I also do not like piercings on a colleague. I do not like a colleague to have anything pireced other than their Ears. If they has other piercings it’s not a dealbreaker as long as they removes them and never wears them again.

I do not like gamblers. I will not be in any relationship with a colleague that gambles or wastes money on such things.

I do not like technicians! I will not work with any colleague that has ever been a technician. I believe that the only person that should ever see a colleague’s lab technique is only their PI or collaborator.

I will not work with any colleague that has ever had a dual appointment, or a large number of past research partners. I do not want a promiscuous scientist, I want a normal, decent, good hearted colleague.

I will not work with any colleague that can not always be honest & faithful to me. This is very important.

I prefer a colleague that does not smoke, but as long as she/he does not smoke in my house or around me, if she/he can go outside and smoke, then I can live with that. I worked with my ex colleague for Eleven years, and she was a smoker.

I will not work with any colleague if she is still collaborating with any colleagues that she/he has been partnered with in the past, I believe once a collaboration with someone is over, it’s OVER.

I will not work with a selfish colleague. I do not like selfish colleagues at all.

I do not like sarcastic or cynical people, I do not like people that always think negatively either, so that type of colleague would also not be a good match for me.

I know sometimes on my website here, I may seem like a negative person because I point out sooooo many things that I dislike, but I assure you I am a very positive person, I am just tring to put out here my likes/dislikes so you can know more about me and what type of colleague may get along with me.

I do not expect a colleague to agree with all of my beliefs or opinions etc, but I do not like to argue, and it’s very important that we can work in peace together if at some point the colleague & I share lab space. I like to work in a quiet & peaceful environment. That is extremely important to me.

I like a colleague that dresses on the conservative side. Not like a senator, and not anything weird. Just normal is fine. T-Shirt & Jeans are OK. But a colleague in a lab coat really gets my heart racing! I also love it when a colleague wears a Tyvex with boots, not cowboy boots, but disposable booties. Or field work boots, I love spiked field work boots!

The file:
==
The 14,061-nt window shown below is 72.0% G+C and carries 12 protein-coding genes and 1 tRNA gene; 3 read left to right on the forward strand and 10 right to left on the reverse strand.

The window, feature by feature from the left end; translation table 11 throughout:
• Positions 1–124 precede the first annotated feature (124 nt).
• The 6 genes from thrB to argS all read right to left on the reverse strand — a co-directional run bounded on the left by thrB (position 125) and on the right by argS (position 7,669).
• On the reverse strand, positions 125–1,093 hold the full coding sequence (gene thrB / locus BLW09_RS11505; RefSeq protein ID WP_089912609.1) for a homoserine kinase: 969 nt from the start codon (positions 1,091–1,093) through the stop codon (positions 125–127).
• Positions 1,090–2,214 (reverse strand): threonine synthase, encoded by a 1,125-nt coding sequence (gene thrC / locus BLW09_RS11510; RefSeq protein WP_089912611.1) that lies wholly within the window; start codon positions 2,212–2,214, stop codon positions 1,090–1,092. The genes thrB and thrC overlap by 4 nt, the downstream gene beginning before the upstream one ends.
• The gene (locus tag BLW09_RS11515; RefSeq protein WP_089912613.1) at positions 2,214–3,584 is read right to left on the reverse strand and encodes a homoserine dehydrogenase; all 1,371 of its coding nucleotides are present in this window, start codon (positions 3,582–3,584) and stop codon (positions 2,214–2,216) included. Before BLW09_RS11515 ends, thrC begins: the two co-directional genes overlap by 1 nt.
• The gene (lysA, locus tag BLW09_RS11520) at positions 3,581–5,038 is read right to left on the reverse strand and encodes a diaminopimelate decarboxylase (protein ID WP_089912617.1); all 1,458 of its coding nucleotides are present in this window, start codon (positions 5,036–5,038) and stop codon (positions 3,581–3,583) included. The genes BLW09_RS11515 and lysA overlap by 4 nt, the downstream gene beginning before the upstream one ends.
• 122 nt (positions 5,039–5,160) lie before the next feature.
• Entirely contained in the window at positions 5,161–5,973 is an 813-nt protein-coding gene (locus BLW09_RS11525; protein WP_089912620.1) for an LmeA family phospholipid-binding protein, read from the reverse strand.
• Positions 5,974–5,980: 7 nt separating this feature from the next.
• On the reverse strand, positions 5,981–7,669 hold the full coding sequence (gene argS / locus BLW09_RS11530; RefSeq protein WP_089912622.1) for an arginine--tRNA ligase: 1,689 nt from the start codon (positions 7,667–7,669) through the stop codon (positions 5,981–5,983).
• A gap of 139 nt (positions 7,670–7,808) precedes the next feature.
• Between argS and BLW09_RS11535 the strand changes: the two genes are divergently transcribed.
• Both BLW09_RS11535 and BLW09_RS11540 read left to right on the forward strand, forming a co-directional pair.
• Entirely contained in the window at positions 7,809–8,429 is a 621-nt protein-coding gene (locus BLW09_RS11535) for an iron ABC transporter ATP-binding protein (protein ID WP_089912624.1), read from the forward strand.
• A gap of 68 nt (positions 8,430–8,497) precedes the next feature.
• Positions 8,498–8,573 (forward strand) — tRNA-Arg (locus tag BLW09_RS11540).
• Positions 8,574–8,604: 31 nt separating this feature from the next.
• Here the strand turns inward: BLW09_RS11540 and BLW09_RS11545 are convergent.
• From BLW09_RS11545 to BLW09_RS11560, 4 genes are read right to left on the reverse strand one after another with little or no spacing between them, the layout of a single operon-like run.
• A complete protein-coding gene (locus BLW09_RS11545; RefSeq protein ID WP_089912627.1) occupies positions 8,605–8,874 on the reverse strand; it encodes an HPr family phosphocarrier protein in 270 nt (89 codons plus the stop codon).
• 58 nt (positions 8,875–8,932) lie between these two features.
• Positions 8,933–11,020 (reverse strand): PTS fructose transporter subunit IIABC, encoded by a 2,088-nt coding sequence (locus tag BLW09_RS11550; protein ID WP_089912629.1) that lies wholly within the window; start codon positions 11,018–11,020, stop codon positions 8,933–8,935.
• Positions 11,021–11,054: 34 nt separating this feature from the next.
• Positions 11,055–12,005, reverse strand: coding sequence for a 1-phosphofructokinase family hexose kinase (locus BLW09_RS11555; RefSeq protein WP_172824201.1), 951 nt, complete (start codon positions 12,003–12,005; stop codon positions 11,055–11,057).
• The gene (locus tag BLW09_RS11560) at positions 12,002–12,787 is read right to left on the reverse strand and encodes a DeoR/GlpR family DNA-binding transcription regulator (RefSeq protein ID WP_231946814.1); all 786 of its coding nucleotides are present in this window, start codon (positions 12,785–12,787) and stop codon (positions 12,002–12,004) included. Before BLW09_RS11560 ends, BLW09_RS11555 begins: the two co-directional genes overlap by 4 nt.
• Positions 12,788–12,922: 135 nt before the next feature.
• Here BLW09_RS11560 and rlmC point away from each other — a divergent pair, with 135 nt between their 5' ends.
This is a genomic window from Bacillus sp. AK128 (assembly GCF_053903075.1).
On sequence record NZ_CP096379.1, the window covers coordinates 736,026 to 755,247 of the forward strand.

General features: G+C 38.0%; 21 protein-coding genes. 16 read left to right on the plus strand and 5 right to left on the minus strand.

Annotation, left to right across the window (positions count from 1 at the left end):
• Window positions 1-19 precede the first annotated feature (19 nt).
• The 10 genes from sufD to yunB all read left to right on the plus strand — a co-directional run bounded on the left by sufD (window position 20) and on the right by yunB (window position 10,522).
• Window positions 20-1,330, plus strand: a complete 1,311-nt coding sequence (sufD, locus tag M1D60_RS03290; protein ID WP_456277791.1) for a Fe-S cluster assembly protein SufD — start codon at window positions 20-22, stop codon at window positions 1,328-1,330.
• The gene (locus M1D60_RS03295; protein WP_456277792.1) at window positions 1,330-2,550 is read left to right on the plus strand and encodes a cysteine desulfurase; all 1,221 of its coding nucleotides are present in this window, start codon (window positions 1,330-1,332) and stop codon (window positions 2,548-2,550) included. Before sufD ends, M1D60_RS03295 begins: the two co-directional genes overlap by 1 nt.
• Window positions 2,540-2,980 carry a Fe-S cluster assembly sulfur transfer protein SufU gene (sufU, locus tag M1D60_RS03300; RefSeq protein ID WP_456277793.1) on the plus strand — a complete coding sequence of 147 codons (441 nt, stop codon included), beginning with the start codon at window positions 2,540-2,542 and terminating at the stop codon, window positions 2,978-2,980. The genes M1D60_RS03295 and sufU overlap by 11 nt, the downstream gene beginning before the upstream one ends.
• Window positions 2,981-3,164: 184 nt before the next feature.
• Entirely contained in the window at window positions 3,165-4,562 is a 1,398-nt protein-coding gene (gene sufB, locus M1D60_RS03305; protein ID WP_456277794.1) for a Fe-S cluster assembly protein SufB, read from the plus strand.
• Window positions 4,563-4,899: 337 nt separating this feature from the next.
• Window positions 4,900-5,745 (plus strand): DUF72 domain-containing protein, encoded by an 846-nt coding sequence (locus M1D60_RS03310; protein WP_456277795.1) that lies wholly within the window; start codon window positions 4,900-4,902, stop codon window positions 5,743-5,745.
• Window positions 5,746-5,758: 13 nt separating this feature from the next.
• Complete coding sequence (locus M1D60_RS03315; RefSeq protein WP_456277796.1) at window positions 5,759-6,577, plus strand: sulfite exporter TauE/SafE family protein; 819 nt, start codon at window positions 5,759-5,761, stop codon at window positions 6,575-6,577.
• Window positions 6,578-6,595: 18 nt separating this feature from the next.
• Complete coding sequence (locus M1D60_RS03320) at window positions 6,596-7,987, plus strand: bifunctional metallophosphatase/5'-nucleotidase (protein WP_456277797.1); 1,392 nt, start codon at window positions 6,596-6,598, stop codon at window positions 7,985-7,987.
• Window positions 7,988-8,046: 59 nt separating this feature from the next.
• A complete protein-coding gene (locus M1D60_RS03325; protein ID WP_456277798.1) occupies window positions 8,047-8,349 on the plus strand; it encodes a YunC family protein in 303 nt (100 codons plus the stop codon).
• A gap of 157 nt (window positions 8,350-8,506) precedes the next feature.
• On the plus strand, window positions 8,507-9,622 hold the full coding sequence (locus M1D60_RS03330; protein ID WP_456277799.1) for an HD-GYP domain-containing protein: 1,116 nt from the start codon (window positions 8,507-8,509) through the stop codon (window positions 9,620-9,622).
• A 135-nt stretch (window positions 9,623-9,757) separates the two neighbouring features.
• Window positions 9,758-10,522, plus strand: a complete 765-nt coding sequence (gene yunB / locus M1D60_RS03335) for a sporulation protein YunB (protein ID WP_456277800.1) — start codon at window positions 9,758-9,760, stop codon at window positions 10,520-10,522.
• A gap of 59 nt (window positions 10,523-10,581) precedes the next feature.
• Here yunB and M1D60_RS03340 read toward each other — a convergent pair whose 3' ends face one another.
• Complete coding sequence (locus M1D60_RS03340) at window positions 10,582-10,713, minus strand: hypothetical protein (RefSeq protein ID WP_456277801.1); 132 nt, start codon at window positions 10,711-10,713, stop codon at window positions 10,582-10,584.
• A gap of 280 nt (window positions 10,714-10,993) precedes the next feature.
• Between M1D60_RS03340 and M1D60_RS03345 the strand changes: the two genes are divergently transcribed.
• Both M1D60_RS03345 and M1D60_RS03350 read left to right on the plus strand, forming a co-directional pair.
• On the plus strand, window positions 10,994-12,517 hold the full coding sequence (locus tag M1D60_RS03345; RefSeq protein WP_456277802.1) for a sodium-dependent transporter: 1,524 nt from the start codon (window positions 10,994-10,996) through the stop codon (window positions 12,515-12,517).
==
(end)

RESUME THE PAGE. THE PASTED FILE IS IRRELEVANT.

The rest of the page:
I like a colleague that takes care of themself and keeps themself clean of course.

I love it when a colleague wears business casual in the boardroom! Especially polo shirts!

I need a colleague that can be very wealthy & academic and loquacious.

It’s also nice if the colleague has a big R01 and appreciates simples things, and understands the value of small indirect costs etc.

I like a colleague that appreciates romance and the art of grant writing.

Data analysis is one of my most favorite things to do with a colleague, it’s very important. I also love to hold a colleagues hand when I am walking with she/he. And I love working beside a colleague and keeping them close to me, and sharing an office with she/he. In fact THAT is the reason I named this website “Sleepless In Science” because I haven’t had a single good nights sleep in years, ever since my collaboration ended with my ex-colleague.

And yes, I also liked the movie Sleepless in Seattle, haha :-D

It dosen’t matter at all to me how big or small a colleague’s instruments are. I prefer them to be reasonably new & solely owned though. I am against university centralized instrumentation facilities, I see them as unnecessery self-imposed budget constraint, and I would not want a colleague that depends on shared instruments.

I prefer a colleague that has never had undergraduate researchers, because having undergraduate researchers does ruin a colleague’s body of work often times. They end up with lower IF publications. And also sometimes it makes their lab looser, and I don’t care how many training exercises a colleague does, after she has 2 or 3 eighteen to twenty-two year undergraduate researchers, you can’t tell me it’s going to be 100% as tight as it ever was! Plus, what’s even worse than all of that, is sometimes during undergraduate researcher training the lab coat of a colleague get torn and they never look the same as the did originally even after they patch it, that’s why some colleagues even get expert tailoring to their lab coats after undergraduate researcher training to try and regain their original lab appearance.

Now I’m not saying having had a undergraduate researcher or two is a for sure dealbreaker for me, but it’s a case by case basis, and I prefer a colleague that’s never had undergraduate researchers if possible. My ex-colleague that I was with for Eleven years never had undergraduate researchers, she couldn’t because of an appointment at a non-baccalaureate granting institution.

I like to get a lot of attention in a collaboration, and I like to give it as well.

I also have a very high research drive.